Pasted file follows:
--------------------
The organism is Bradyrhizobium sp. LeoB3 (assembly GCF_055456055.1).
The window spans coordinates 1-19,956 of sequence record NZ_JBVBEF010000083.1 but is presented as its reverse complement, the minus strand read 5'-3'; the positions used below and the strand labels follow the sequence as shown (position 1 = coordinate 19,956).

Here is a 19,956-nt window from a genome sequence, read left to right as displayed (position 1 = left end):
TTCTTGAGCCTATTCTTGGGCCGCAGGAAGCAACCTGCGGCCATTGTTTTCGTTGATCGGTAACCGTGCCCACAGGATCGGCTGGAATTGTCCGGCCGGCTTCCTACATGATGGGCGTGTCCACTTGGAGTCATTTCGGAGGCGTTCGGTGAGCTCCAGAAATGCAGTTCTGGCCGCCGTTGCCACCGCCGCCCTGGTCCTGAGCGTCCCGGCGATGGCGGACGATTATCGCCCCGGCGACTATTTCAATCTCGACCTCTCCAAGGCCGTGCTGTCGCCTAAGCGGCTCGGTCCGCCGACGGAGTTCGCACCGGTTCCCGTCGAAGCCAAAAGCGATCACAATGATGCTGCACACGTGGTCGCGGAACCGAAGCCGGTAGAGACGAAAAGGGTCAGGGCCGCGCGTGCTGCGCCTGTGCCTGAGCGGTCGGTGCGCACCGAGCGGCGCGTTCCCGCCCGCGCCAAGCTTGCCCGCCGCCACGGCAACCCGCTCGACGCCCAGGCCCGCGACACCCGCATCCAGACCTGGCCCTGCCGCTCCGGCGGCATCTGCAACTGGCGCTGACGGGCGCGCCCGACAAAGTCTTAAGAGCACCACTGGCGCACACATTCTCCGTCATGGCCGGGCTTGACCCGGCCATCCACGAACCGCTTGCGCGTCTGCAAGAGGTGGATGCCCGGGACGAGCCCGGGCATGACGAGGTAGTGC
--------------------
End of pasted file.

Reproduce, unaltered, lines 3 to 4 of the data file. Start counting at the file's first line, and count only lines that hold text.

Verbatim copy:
Here is a 19,956-nt window from a genome sequence, read left to right as displayed (position 1 = left end):
TTCTTGAGCCTATTCTTGGGCCGCAGGAAGCAACCTGCGGCCATTGTTTTCGTTGATCGGTAACCGTGCCCACAGGATCGGCTGGAATTGTCCGGCCGGCTTCCTACATGATGGGCGTGTCCACTTGGAGTCATTTCGGAGGCGTTCGGTGAGCTCCAGAAATGCAGTTCTGGCCGCCGTTGCCACCGCCGCCCTGGTCCTGAGCGTCCCGGCGATGGCGGACGATTATCGCCCCGGCGACTATTTCAATCTCGACCTCTCCAAGGCCGTGCTGTCGCCTAAGCGGCTCGGTCCGCCGACGGAGTTCGCACCGGTTCCCGTCGAAGCCAAAAGCGATCACAATGATGCTGCACACGTGGTCGCGGAACCGAAGCCGGTAGAGACGAAAAGGGTCAGGGCCGCGCGTGCTGCGCCTGTGCCTGAGCGGTCGGTGCGCACCGAGCGGCGCGTTCCCGCCCGCGCCAAGCTTGCCCGCCGCCACGGCAACCCGCTCGACGCCCAGGCCCGCGACACCCGCATCCAGACCTGGCCCTGCCGCTCCGGCGGCATCTGCAACTGGCGCTGACGGGCGCGCCCGACAAAGTCTTAAGAGCACCACTGGCGCACACATTCTCCGTCATGGCCGGGCTTGACCCGGCCATCCACGAACCGCTTGCGCGTCTGCAAGAGGTGGATGCCCGGGACGAGCCCGGGCATGACGAGGTAGTGC